|For Immediate Release
|December 16, 2004
Governor Doyle Praises Wisconsin’s Nationally Acclaimed Teacher-Training
Program as 2005 Registration Opens
(Madison) Governor Jim Doyle said today that state residents should take
pride in an innovative Wisconsin program that has gained national prominence.
The Financial Literacy and Education Commission of the U.S. Department
of the Treasury recently cited the innovative National Institute of Financial
and Economic Literacy as a “best practice” teacher-training
program. Registration opens today for its 2005 sessions.
For the first time ever, enrollment in the three one-week courses is
open to educators from around the country as well as to those from Wisconsin.
The program—formerly known as the Wisconsin Institute of Financial
and Economic Education—shows educators how to teach their students
about personal finance and money. The need is great. A 2004 National Jump$tart
survey confirmed what many previous studies had already documented—that
students across the country lack financial savvy. The average score on
a test of their financial knowledge was 52.3 percent—an F on any
“It is a mark of distinction to have a program that serves as a
model for the rest of the nation,” said Governor Doyle. “In
2005, we will showcase to educators around the country what Wisconsin
teachers have experienced for the past four years. These sessions give
educators the tools they need to provide their students better money skills—something
they badly need.”
All three 2005 sessions will be held on the campus of Edgewood College
in Madison, Wisconsin
• Paychecks, Financial Contracts and Entrepreneurship,
June 20-24, 2005, focuses on life’s major financial transactions,
including home purchasing, car buying and entrepreneurship. Participants
also visit businesses created by Wisconsin entrepreneurs.
• Saving, Investing and Insurance, July 11-15,
2005, deals with saving, investment basics, insurance choices and associated
topics. It also includes a tour of Milwaukee’s financial district
including a luncheon at Northwestern Mutual.
• Credit and Money, August 1-5, 2005, covers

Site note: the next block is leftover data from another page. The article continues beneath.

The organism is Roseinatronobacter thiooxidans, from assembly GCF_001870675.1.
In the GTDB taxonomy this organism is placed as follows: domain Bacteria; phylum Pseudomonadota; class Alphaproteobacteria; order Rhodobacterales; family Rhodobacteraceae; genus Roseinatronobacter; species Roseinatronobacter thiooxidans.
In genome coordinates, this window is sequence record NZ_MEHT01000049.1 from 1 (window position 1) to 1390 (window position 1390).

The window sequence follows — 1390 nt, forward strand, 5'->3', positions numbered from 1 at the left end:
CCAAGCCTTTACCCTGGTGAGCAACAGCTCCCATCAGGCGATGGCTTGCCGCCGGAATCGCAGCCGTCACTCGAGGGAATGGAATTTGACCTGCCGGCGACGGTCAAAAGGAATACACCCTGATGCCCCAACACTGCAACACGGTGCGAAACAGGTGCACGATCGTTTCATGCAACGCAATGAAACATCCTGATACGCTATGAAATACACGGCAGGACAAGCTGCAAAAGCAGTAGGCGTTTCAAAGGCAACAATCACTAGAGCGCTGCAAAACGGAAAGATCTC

consumer credit, budgeting, monetary policy and connected topics. It
includes a tour of the Chicago Board of Trade and Chicago’s Federal
Reserve Bank with an on-site luncheon at the bank.
A catalog will soon be mailed to educators detailing the programs’
content. Teachers of personal finance, family and consumer sciences, social
studies, economics, math, or business and others who want to acquire the
ability to teach about money will benefit. Superintendents, directors,
administrators and principals of high schools, middle schools, and grade
schools also benefit. Enrollment information is available on the DFI website
at www.wdfi.org or at the Wisconsin
Jump$tart website at www.wijumpstart.org.
Registration is $150 for Wisconsin educators and $500 for non-Wisconsin
educators. Registration includes lodging, meals, refreshments, all program
materials, and parking. Wisconsin educators can earn three graduate credits
per program for an additional tuition fee of $375 or a total cost of $525
per program. Non-Wisconsin educators can earn three graduate credits per
program for an additional tuition fee of $450 or a total of $950 per program.
Several generous sponsors subsidize the costs for Wisconsin participants.
To request free catalogs, contact DFI’s Teresa Walker at 608-267-1713
or email her at firstname.lastname@example.org.
For more information about the National Institute of Financial and Economic
Literacy, contact DFI’s David Mancl at 608-261-9540 or email him